A big Cleveland collaboration next spring called “Censored: Art & Power” is part of this New York Times story about increased efforts by arts organizations — especially museums and orchestras — to partner in pursuit of new audiences.
There’s even a local tie right at the beginning, as The Times notes, “Collaborations between United States museums and orchestras date to at least 1923, when the Cleveland Orchestra premiered a suite by Douglas Moore inspired by four works in the Cleveland Museum of Art’s collection.”
But such collaborations are picking up today in scope and ambition, according to The Times, which looks at efforts underway in big cities such as New York and Detroit, and smaller places including St. Louis, Omaha and St. Petersburg.
One of the most audacious plans, though, is in Cleveland.
Next spring, the Cleveland Museum of Art and the Cleveland Orchestra, along with the Maltz Museum of Jewish Heritage, the Cleveland Institute of Art Cinematheque, the Cleveland School of the Arts, the Cleveland Public Library, and Facing History and Ourselves, an educational nonprofit, will participate in “Censored: Art & Power,” a citywide festival.
From the article:
The centerpiece of the festival will be three performances in May by the orchestra of the 1935 opera “Lulu,” written by the Austrian composer Alban Berg during the Nazis’ rise to power. Also featuring a program in the museum’s German Expressionist gallery about works made by artists considered “degenerate” by the Nazis, a display of books on this art in the museum’s library, and related concerts and lectures, the festival will “look at the relationship of art and politics in Berg’s lifetime,” said Franz Welser-Möst, the orchestra’s music director.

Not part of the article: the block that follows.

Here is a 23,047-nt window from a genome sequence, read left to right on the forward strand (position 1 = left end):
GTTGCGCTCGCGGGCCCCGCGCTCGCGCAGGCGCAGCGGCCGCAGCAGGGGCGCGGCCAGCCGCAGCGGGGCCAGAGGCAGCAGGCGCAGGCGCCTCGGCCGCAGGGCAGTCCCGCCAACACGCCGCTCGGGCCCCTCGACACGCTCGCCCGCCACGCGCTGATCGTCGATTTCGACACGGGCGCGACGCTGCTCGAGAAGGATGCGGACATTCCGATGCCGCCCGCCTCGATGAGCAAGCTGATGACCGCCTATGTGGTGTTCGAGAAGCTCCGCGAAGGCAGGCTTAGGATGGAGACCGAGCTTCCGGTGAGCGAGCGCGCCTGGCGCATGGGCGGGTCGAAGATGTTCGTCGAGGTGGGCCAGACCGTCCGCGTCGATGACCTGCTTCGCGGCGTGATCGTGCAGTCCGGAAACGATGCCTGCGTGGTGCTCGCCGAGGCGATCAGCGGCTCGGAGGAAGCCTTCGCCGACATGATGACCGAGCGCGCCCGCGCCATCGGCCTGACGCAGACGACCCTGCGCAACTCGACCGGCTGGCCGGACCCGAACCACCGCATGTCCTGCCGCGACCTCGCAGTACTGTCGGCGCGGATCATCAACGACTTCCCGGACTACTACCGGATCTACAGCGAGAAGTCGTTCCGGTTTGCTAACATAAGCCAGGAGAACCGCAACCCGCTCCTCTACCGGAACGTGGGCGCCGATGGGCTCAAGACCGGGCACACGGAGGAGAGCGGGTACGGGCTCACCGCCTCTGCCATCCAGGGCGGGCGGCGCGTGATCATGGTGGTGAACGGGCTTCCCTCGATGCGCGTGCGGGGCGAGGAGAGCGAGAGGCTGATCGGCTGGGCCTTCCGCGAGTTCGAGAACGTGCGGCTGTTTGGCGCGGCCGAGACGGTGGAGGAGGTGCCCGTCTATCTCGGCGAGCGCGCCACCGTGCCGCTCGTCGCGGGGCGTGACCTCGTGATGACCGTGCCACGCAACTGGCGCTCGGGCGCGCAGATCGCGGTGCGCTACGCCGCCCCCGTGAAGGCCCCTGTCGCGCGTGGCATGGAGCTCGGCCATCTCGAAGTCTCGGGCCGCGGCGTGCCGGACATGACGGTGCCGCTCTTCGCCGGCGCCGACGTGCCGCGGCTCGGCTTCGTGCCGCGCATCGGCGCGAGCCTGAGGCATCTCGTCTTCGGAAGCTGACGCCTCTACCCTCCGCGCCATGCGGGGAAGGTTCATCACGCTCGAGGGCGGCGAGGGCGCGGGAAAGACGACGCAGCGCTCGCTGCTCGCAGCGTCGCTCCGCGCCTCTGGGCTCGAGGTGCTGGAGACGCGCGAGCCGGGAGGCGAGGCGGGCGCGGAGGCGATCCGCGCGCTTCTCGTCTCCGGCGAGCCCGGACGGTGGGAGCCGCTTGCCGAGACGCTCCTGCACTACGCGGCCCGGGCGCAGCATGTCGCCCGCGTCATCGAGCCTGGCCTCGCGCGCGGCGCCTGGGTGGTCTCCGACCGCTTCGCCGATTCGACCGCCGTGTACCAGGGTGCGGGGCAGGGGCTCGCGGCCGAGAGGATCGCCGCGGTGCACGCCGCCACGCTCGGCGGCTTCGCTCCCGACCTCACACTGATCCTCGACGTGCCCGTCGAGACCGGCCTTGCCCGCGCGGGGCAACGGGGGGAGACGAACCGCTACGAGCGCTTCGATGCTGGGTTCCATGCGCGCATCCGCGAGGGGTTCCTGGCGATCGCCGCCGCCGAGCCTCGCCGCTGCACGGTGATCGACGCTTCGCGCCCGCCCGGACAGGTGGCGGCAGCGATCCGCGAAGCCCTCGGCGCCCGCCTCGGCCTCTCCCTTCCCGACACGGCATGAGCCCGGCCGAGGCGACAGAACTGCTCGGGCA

“Just as the character of Lulu is abused and abusive in her own way, we will look into how music and art can be abused by a system and how a system can turn people on one another. These are important topics, not only from the past but in today’s world,” Mr. Welser-Möst said.
Jesse Rosen, president and chief executive of the League of American Orchestras, tells The Times, “On some level, collaborations between museums and orchestras are the most natural thing. After all, all human beings paint, sing, dance, sculpt, draw and make music. Everyone connects with light, color, sound, line, movement, rhythm, texture and so on. It’s our institutions that have compartmentalized and separated the different art forms.”